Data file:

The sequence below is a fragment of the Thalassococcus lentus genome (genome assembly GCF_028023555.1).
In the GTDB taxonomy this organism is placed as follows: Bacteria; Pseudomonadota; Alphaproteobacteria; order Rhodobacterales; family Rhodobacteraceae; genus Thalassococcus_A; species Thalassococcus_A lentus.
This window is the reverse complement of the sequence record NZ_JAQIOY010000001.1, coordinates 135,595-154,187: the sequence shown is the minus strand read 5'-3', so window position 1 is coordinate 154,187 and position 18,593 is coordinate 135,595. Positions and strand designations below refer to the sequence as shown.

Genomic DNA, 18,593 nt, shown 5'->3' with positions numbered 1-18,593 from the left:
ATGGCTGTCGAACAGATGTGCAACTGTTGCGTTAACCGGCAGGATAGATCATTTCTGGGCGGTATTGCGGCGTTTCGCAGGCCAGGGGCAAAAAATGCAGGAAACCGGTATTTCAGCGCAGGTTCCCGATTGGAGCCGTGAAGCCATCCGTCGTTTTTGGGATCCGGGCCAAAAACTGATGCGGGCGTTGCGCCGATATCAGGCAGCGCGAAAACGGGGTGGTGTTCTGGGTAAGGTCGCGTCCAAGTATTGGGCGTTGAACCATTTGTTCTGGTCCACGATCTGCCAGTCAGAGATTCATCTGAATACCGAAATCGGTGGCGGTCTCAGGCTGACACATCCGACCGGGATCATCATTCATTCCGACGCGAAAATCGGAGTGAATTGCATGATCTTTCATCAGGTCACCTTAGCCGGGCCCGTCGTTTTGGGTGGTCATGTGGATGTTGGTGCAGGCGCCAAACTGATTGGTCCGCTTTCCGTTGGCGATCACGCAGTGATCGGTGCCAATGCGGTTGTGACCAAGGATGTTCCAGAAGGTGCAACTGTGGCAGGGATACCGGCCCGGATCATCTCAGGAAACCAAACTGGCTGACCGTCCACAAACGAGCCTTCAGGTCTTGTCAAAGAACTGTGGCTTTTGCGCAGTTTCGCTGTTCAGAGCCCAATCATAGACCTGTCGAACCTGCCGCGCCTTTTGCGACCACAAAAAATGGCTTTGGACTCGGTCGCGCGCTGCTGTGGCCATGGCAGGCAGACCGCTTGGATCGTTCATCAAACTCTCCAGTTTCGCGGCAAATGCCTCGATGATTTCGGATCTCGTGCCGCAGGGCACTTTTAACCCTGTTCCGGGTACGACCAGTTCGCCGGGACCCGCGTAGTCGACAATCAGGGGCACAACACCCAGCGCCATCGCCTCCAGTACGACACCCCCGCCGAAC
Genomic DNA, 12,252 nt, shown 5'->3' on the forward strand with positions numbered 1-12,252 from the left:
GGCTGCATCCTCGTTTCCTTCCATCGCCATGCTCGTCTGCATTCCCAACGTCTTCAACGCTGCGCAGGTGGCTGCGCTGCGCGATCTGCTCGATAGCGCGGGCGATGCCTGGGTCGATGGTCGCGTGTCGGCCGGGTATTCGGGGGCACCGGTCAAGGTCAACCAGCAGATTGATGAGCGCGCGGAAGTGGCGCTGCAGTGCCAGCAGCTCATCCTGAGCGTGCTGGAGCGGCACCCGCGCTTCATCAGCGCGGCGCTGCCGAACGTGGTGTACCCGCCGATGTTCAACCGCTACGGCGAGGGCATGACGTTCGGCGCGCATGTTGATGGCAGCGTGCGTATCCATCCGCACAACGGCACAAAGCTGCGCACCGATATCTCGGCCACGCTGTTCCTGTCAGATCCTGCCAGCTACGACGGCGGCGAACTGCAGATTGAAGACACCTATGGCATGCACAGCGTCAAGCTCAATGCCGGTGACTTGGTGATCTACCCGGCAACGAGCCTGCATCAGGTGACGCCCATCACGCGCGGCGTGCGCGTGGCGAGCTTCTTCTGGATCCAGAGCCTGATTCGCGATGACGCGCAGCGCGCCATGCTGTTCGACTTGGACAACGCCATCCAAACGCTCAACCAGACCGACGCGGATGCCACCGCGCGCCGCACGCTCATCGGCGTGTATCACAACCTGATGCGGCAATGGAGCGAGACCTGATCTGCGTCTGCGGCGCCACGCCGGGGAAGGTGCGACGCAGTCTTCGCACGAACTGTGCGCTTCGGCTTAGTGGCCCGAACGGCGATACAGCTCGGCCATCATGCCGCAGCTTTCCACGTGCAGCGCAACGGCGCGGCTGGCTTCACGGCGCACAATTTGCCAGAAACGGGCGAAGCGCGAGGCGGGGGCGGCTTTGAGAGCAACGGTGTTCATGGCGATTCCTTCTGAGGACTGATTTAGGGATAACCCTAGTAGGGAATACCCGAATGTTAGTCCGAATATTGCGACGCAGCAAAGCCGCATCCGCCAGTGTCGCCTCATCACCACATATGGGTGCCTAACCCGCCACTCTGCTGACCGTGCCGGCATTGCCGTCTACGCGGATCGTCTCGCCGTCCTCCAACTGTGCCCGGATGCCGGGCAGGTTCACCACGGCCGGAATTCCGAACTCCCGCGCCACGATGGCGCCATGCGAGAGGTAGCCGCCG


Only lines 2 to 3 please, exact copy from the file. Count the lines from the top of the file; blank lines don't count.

In the GTDB taxonomy this organism is placed as follows: Bacteria; Pseudomonadota; Alphaproteobacteria; order Rhodobacterales; family Rhodobacteraceae; genus Thalassococcus_A; species Thalassococcus_A lentus.
This window is the reverse complement of the sequence record NZ_JAQIOY010000001.1, coordinates 135,595-154,187: the sequence shown is the minus strand read 5'-3', so window position 1 is coordinate 154,187 and position 18,593 is coordinate 135,595. Positions and strand designations below refer to the sequence as shown.